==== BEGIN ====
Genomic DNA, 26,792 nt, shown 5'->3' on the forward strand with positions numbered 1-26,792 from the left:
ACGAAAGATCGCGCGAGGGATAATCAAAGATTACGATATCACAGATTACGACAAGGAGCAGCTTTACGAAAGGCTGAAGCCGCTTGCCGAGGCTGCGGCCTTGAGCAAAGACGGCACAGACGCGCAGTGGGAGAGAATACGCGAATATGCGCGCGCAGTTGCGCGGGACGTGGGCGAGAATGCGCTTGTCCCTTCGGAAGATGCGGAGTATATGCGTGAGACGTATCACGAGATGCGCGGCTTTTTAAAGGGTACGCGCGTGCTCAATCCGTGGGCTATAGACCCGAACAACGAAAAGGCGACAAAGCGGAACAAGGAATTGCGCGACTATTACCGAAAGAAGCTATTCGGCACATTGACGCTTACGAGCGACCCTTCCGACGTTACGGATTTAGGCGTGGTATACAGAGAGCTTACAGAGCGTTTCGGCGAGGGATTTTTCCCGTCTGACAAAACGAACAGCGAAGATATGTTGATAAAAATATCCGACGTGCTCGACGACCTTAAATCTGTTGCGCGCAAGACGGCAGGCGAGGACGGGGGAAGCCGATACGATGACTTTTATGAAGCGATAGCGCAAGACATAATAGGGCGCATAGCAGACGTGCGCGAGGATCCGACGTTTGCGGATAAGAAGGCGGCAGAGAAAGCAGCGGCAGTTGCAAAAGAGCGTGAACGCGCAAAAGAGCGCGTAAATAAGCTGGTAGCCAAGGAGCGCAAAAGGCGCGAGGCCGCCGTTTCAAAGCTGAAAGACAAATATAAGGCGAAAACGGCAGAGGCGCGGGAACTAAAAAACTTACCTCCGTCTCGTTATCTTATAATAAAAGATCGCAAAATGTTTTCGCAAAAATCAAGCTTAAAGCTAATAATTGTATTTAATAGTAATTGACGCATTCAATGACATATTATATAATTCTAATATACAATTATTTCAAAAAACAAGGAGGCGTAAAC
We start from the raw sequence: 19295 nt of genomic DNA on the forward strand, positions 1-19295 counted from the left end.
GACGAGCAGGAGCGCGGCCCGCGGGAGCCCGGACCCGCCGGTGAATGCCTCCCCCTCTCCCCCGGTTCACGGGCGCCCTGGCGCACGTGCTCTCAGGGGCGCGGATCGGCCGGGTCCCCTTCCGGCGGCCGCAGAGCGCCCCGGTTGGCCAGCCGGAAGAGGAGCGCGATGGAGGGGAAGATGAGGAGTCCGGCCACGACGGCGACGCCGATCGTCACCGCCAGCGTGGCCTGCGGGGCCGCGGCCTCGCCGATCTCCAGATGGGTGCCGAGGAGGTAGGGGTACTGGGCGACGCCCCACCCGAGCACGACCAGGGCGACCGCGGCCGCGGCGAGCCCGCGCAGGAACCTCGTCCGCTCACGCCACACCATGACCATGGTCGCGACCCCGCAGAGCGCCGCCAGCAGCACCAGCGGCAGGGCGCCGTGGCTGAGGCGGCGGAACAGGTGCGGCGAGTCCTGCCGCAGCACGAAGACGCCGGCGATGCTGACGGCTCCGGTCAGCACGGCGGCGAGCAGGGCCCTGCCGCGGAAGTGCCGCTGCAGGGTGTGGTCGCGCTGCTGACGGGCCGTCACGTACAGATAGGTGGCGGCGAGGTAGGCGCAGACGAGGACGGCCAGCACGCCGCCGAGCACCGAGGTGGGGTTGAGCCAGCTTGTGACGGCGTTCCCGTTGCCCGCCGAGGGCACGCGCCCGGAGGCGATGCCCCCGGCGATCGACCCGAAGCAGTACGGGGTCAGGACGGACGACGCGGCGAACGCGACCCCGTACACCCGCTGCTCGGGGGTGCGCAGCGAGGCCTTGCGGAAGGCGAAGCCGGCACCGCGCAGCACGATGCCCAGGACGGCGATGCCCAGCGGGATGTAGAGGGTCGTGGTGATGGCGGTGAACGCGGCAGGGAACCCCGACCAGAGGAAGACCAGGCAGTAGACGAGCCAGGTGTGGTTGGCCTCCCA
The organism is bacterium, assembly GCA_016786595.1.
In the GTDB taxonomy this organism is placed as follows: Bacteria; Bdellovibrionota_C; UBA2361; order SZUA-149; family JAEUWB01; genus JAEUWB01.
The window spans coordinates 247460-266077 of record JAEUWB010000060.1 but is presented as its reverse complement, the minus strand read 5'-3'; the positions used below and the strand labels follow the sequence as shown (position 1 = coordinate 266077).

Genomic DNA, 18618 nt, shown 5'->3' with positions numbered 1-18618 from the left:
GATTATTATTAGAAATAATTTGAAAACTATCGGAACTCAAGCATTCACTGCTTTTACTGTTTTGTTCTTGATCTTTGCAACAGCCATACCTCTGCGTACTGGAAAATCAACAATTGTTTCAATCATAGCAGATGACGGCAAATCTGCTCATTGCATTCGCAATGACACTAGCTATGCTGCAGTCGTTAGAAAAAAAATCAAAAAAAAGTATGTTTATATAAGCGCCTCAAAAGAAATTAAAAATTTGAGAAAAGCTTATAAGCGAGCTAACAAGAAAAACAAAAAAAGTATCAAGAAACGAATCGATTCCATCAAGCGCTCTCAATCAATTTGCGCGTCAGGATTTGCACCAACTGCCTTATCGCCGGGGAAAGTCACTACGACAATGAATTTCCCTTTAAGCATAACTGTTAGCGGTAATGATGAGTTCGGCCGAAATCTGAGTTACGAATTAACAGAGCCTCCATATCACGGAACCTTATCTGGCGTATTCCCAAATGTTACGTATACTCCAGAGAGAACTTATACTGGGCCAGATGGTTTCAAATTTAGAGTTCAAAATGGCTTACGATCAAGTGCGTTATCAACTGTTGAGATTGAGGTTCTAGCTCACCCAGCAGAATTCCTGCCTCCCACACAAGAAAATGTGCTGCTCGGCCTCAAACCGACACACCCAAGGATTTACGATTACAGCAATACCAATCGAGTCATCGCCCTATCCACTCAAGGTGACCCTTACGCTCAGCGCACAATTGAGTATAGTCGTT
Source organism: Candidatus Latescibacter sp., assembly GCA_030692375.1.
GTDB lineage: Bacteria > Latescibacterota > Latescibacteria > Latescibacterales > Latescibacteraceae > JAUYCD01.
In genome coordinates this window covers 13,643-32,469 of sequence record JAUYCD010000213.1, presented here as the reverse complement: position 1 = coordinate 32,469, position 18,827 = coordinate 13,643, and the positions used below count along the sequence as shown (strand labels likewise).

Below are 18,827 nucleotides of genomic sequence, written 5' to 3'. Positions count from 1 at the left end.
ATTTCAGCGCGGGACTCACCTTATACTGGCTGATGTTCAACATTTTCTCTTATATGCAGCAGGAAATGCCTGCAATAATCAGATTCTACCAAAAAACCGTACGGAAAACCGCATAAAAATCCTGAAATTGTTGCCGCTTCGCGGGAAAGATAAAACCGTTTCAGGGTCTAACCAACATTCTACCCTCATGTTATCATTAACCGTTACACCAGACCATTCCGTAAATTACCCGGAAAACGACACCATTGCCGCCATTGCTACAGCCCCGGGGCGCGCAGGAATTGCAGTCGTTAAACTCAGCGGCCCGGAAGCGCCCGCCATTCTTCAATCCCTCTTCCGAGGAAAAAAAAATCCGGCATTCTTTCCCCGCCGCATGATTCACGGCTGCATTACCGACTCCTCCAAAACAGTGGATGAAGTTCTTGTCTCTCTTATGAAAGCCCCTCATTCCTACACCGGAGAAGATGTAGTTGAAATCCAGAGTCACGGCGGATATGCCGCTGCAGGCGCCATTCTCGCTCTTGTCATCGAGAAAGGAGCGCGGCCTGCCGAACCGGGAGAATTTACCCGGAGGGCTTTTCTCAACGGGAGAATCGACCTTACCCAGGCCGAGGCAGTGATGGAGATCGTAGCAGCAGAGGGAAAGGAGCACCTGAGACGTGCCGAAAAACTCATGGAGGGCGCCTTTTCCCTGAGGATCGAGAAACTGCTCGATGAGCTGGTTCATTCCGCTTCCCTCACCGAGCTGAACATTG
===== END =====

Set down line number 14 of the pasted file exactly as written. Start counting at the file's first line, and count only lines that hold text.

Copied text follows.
ATTTCAGCGCGGGACTCACCTTATACTGGCTGATGTTCAACATTTTCTCTTATATGCAGCAGGAAATGCCTGCAATAATCAGATTCTACCAAAAAACCGTACGGAAAACCGCATAAAAATCCTGAAATTGTTGCCGCTTCGCGGGAAAGATAAAACCGTTTCAGGGTCTAACCAACATTCTACCCTCATGTTATCATTAACCGTTACACCAGACCATTCCGTAAATTACCCGGAAAACGACACCATTGCCGCCATTGCTACAGCCCCGGGGCGCGCAGGAATTGCAGTCGTTAAACTCAGCGGCCCGGAAGCGCCCGCCATTCTTCAATCCCTCTTCCGAGGAAAAAAAAATCCGGCATTCTTTCCCCGCCGCATGATTCACGGCTGCATTACCGACTCCTCCAAAACAGTGGATGAAGTTCTTGTCTCTCTTATGAAAGCCCCTCATTCCTACACCGGAGAAGATGTAGTTGAAATCCAGAGTCACGGCGGATATGCCGCTGCAGGCGCCATTCTCGCTCTTGTCATCGAGAAAGGAGCGCGGCCTGCCGAACCGGGAGAATTTACCCGGAGGGCTTTTCTCAACGGGAGAATCGACCTTACCCAGGCCGAGGCAGTGATGGAGATCGTAGCAGCAGAGGGAAAGGAGCACCTGAGACGTGCCGAAAAACTCATGGAGGGCGCCTTTTCCCTGAGGATCGAGAAACTGCTCGATGAGCTGGTTCATTCCGCTTCCCTCACCGAGCTGAACATTG